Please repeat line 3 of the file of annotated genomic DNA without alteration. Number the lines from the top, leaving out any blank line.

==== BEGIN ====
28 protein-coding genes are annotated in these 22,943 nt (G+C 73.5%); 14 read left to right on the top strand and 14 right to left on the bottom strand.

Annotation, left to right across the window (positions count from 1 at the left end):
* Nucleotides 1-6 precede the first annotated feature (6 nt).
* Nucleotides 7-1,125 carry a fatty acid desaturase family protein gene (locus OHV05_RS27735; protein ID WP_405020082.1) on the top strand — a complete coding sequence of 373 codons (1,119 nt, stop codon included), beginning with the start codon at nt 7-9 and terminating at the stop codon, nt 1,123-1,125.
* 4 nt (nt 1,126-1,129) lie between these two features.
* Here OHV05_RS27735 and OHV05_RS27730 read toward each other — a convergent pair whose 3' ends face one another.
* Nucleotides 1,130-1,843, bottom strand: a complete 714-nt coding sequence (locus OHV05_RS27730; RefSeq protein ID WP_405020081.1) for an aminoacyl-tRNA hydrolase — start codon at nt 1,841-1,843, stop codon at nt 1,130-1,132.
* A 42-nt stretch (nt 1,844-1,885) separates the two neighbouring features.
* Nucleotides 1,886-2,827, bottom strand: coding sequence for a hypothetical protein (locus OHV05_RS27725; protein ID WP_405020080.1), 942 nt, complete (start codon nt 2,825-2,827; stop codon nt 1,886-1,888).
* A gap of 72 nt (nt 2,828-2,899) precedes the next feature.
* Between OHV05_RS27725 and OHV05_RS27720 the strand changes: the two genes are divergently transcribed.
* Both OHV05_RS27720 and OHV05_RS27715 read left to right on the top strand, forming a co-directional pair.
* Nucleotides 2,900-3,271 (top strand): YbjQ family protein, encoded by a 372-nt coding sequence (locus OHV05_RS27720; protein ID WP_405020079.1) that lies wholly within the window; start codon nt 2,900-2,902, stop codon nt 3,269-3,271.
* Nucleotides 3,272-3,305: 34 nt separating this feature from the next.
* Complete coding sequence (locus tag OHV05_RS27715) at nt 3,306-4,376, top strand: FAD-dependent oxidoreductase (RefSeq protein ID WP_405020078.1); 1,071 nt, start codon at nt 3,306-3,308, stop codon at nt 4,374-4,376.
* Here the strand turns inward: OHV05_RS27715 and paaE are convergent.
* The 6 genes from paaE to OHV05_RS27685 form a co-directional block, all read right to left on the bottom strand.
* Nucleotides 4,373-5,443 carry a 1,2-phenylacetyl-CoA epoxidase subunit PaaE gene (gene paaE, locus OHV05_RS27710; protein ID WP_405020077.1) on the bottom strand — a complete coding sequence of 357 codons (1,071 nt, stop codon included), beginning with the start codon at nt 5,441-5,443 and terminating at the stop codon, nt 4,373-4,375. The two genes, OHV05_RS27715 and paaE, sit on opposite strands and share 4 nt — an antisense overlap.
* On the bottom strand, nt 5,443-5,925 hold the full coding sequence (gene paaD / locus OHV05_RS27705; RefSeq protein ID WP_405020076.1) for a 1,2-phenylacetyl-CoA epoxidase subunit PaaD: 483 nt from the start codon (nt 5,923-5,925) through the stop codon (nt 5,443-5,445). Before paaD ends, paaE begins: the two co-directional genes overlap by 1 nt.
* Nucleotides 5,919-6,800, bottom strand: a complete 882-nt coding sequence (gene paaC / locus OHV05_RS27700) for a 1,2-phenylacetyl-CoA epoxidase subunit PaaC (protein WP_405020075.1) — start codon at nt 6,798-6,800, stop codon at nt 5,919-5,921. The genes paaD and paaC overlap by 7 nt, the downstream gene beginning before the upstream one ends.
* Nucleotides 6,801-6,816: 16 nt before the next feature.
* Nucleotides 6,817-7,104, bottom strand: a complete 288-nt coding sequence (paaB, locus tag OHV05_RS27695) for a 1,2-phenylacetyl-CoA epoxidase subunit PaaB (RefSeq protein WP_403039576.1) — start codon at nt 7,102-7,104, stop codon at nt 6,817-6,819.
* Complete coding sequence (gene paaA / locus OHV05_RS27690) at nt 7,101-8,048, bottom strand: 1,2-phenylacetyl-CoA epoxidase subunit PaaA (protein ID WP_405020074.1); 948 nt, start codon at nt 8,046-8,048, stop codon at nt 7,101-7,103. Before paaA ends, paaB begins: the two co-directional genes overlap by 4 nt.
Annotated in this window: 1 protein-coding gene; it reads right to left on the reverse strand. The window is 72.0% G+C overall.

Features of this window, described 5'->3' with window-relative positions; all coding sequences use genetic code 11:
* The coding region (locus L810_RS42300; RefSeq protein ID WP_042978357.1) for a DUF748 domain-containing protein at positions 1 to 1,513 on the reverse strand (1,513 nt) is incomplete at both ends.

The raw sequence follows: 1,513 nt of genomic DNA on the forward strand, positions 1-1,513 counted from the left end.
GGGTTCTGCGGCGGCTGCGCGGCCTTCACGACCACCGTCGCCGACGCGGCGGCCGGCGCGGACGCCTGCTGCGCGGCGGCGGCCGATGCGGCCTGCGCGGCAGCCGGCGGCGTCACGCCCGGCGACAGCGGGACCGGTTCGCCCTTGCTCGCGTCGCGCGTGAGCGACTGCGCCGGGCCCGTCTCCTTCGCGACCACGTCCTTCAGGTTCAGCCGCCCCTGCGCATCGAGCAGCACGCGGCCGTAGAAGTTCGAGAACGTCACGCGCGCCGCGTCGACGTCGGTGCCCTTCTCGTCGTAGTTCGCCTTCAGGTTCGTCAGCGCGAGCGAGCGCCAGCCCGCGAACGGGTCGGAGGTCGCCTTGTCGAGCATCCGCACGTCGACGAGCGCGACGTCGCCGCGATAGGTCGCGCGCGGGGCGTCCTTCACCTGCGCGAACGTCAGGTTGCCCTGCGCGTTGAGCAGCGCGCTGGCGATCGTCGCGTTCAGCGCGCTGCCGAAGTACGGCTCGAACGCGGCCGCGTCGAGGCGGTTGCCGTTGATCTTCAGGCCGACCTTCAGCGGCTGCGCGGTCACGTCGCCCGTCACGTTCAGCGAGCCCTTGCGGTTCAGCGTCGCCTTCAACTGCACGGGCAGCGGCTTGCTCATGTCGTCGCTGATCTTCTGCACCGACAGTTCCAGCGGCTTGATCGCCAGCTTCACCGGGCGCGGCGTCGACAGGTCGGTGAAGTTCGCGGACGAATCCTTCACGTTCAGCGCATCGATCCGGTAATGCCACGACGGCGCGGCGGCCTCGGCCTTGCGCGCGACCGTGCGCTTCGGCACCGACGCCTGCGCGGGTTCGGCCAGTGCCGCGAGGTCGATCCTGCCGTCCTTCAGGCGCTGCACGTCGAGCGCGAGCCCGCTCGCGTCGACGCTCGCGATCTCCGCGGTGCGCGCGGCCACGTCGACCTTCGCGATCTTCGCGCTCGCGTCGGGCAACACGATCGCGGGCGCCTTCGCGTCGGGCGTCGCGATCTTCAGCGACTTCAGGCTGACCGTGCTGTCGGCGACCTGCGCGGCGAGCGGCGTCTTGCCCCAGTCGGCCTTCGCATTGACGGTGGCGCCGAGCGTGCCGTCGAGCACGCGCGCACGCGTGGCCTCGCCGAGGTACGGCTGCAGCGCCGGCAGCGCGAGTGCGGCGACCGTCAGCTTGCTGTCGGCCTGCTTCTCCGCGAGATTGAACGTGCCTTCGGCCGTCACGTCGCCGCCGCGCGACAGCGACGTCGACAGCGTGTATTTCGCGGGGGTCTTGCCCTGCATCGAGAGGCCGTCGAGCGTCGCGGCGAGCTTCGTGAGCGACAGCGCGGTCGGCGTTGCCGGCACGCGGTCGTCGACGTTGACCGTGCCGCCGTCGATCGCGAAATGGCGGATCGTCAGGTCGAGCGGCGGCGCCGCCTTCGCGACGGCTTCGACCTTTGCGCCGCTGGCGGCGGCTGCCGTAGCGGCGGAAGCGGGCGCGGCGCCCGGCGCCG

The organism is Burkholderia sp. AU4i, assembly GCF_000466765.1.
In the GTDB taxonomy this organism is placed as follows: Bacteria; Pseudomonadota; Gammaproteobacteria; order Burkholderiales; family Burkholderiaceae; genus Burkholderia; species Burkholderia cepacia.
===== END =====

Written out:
* Nucleotides 1-6 precede the first annotated feature (6 nt).